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#India – RTI information came in handy for Kudankulam protesters

English: Construction site of the Koodankulam ...

English: Construction site of the Power Plant Deutsch: Baustelle des Kernkraftwerks Kudankulam (Photo credit: Wikipedia)

TNN | Oct 16, 2013,

MADURAI: How could the protesters rallying against the Kudankulam Nuclear Power Project (KKNPP) raise significant points challenging the project? How could the public be effectively mobilised after they were apprised about the risks from a nuclear plant? The people behind the People’s Movement Against Nuclear Energy (), which spearheaded the protests, effectively utilised the Right to Information () Act to extract crucial information over nuclear safety.

To procure information under the RTI Act was challenging for the PMANE activists, though the stated procedure itself is simple. As they found it tough to deal with agencies related to nuclear energy, a dedicated team was set up to obtain the relevant information using the RTI Act. It sent more than 100 RTI applications to the Nuclear Power Corporation of India Limited (NPCIL), Atomic Energy Regulatory Board (AERB), department of atomic energy (DAE) and Prime Minister’s office, seeking information on the safety features of the nuclear power plant.

PMANE activist, M Pushparayan, said it was through RTI they came to know that a reactor pressure vessel in the power plant had a welded portion which could pose a serious threat. Besides, they confirmed that several equipment for the power plant were bought from many countries other than Russia.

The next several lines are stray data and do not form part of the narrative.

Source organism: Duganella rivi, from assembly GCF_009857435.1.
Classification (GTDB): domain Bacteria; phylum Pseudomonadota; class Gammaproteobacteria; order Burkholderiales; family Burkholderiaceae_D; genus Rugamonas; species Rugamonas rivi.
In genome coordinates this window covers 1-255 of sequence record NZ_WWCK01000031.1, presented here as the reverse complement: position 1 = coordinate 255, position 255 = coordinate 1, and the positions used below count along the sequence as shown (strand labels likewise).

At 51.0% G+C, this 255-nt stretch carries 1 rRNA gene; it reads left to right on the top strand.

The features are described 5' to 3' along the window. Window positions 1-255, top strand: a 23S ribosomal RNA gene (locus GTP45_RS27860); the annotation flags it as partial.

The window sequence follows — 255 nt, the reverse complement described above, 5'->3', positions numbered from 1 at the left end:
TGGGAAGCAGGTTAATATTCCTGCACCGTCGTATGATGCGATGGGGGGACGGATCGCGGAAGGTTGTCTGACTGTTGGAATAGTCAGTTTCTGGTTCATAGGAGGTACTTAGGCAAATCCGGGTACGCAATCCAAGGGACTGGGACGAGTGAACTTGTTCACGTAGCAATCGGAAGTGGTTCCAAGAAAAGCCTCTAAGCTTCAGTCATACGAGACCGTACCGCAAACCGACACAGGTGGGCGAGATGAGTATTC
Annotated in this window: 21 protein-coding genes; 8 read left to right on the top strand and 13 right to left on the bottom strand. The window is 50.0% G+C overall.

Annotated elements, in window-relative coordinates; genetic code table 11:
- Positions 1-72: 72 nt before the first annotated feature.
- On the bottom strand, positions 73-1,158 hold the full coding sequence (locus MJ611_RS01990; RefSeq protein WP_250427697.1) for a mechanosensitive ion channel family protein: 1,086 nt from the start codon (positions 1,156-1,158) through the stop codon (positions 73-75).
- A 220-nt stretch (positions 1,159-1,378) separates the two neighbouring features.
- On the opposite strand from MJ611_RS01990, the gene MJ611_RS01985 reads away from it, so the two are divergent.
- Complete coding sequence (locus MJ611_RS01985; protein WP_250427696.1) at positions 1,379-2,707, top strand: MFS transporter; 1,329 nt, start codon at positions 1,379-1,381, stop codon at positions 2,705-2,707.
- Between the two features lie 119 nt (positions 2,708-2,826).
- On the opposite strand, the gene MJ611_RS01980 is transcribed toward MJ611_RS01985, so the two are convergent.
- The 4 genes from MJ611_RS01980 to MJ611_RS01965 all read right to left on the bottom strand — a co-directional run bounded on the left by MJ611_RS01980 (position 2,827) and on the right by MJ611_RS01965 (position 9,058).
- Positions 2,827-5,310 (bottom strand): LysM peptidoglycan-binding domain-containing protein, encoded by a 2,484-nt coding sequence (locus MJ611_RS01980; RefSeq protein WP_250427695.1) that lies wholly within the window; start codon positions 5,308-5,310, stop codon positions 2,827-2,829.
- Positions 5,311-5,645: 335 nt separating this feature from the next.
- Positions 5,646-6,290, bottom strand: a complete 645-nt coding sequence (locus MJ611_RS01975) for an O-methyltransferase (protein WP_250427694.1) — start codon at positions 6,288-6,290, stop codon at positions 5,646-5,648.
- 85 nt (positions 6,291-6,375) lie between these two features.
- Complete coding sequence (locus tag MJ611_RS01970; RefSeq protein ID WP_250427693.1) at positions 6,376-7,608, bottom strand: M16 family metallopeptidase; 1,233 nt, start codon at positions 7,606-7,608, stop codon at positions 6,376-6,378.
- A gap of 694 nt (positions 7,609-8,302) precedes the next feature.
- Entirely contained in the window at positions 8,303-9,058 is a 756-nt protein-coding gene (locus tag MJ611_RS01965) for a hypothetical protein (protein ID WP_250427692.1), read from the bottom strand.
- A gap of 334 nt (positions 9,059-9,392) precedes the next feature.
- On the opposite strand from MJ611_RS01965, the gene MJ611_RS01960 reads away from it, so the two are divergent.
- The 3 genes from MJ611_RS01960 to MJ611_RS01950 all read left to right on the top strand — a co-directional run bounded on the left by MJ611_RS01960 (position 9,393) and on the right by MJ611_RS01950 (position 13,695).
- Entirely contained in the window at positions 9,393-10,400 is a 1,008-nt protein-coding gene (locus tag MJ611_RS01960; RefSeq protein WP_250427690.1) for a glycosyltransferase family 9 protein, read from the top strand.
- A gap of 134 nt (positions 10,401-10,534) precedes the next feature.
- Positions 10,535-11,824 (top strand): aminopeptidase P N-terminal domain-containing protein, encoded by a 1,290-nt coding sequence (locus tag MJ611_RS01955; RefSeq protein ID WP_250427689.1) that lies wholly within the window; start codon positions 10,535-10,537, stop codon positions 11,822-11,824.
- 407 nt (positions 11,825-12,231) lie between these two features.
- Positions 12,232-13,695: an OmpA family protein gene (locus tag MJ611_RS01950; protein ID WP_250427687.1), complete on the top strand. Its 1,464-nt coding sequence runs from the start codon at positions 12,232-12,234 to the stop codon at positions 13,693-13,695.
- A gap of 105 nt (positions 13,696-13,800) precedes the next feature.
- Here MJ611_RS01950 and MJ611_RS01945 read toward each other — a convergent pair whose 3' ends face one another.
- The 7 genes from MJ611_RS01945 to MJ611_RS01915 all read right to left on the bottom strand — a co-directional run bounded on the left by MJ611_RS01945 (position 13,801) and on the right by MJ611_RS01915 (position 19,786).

“PMANE had to rely on RTI as organisations dealing with nuclear energy do not supply information easily,” Pushparayan pointed out.

PMANE coordinator S P Udhayakumar explained how the officialdom try to bypass RTI queries. “Despite filing the RTI applications, the officials don’t provide relevant information. They tend to evade the queries by any possible means. Many a times, they supplied useless information,” he said. Udhayakumar recalled one such petition asking about the list of equipment procured for the Kudankulam plant, but they received a huge bundle of papers with irrelevant answers. “They tried clogging us with irrelevant information but I strongly believe that something is better than nothing,” he said. “At least, we can seek information from the government under the RTI Act. But much more has to be done to make the Act useful for the public,” he said.

Overall, the anti-nuclear activists are content that they managed to get some useful information which paved way for the public debate over nuclear energy. “We were able to bring about the public debate on nuclear safety with the information we were able to get,” Pushparayan said.

 

 

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